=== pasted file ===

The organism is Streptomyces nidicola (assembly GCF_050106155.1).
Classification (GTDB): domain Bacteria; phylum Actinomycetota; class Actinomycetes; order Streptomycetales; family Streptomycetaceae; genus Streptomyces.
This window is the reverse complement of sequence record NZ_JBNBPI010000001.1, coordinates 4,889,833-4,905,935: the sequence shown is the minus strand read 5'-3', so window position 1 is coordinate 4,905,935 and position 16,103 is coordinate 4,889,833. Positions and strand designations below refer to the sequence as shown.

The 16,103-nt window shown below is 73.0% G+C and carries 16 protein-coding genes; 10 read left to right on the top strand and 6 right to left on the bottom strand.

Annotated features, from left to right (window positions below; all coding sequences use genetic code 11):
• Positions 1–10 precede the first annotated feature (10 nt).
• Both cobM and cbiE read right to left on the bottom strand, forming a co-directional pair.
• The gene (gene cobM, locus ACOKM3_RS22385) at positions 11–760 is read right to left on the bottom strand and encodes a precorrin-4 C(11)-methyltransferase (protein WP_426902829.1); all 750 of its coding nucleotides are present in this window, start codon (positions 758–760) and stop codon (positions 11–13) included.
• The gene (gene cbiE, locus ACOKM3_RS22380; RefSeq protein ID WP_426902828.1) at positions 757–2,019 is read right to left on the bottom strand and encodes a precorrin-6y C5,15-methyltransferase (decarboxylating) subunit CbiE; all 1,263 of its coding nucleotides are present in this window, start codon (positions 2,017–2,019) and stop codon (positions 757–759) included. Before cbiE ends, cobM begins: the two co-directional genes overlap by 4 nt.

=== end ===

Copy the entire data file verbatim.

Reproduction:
The organism is Streptomyces nidicola (assembly GCF_050106155.1).
Classification (GTDB): domain Bacteria; phylum Actinomycetota; class Actinomycetes; order Streptomycetales; family Streptomycetaceae; genus Streptomyces.
This window is the reverse complement of sequence record NZ_JBNBPI010000001.1, coordinates 4,889,833-4,905,935: the sequence shown is the minus strand read 5'-3', so window position 1 is coordinate 4,905,935 and position 16,103 is coordinate 4,889,833. Positions and strand designations below refer to the sequence as shown.

The 16,103-nt window shown below is 73.0% G+C and carries 16 protein-coding genes; 10 read left to right on the top strand and 6 right to left on the bottom strand.

Annotated features, from left to right (window positions below; all coding sequences use genetic code 11):
• Positions 1–10 precede the first annotated feature (10 nt).
• Both cobM and cbiE read right to left on the bottom strand, forming a co-directional pair.
• The gene (gene cobM, locus ACOKM3_RS22385) at positions 11–760 is read right to left on the bottom strand and encodes a precorrin-4 C(11)-methyltransferase (protein WP_426902829.1); all 750 of its coding nucleotides are present in this window, start codon (positions 758–760) and stop codon (positions 11–13) included.
• The gene (gene cbiE, locus ACOKM3_RS22380; RefSeq protein ID WP_426902828.1) at positions 757–2,019 is read right to left on the bottom strand and encodes a precorrin-6y C5,15-methyltransferase (decarboxylating) subunit CbiE; all 1,263 of its coding nucleotides are present in this window, start codon (positions 2,017–2,019) and stop codon (positions 757–759) included. Before cbiE ends, cobM begins: the two co-directional genes overlap by 4 nt.